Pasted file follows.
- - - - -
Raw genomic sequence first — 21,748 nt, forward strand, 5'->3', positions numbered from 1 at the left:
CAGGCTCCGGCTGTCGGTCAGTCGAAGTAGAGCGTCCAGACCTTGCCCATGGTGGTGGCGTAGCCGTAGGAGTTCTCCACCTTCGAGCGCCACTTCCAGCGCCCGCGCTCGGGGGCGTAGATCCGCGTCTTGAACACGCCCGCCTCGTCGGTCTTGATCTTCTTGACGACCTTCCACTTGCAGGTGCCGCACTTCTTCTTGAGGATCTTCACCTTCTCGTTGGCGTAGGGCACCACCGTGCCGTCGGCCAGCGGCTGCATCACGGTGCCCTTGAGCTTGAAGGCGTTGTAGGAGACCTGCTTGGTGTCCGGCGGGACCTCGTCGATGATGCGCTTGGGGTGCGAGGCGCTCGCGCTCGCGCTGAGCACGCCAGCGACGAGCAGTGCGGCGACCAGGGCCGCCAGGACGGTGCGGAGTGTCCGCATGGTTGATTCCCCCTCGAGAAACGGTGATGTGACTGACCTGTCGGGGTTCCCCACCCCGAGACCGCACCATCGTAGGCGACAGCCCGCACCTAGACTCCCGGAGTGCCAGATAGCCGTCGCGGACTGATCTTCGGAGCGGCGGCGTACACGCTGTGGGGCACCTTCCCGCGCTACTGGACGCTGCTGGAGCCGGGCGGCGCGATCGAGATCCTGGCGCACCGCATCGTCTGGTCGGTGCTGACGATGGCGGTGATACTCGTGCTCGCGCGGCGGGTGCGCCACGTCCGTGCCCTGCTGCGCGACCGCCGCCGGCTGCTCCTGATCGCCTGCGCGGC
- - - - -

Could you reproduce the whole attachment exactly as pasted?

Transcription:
Raw genomic sequence first — 21,748 nt, forward strand, 5'->3', positions numbered from 1 at the left:
CAGGCTCCGGCTGTCGGTCAGTCGAAGTAGAGCGTCCAGACCTTGCCCATGGTGGTGGCGTAGCCGTAGGAGTTCTCCACCTTCGAGCGCCACTTCCAGCGCCCGCGCTCGGGGGCGTAGATCCGCGTCTTGAACACGCCCGCCTCGTCGGTCTTGATCTTCTTGACGACCTTCCACTTGCAGGTGCCGCACTTCTTCTTGAGGATCTTCACCTTCTCGTTGGCGTAGGGCACCACCGTGCCGTCGGCCAGCGGCTGCATCACGGTGCCCTTGAGCTTGAAGGCGTTGTAGGAGACCTGCTTGGTGTCCGGCGGGACCTCGTCGATGATGCGCTTGGGGTGCGAGGCGCTCGCGCTCGCGCTGAGCACGCCAGCGACGAGCAGTGCGGCGACCAGGGCCGCCAGGACGGTGCGGAGTGTCCGCATGGTTGATTCCCCCTCGAGAAACGGTGATGTGACTGACCTGTCGGGGTTCCCCACCCCGAGACCGCACCATCGTAGGCGACAGCCCGCACCTAGACTCCCGGAGTGCCAGATAGCCGTCGCGGACTGATCTTCGGAGCGGCGGCGTACACGCTGTGGGGCACCTTCCCGCGCTACTGGACGCTGCTGGAGCCGGGCGGCGCGATCGAGATCCTGGCGCACCGCATCGTCTGGTCGGTGCTGACGATGGCGGTGATACTCGTGCTCGCGCGGCGGGTGCGCCACGTCCGTGCCCTGCTGCGCGACCGCCGCCGGCTGCTCCTGATCGCCTGCGCGGC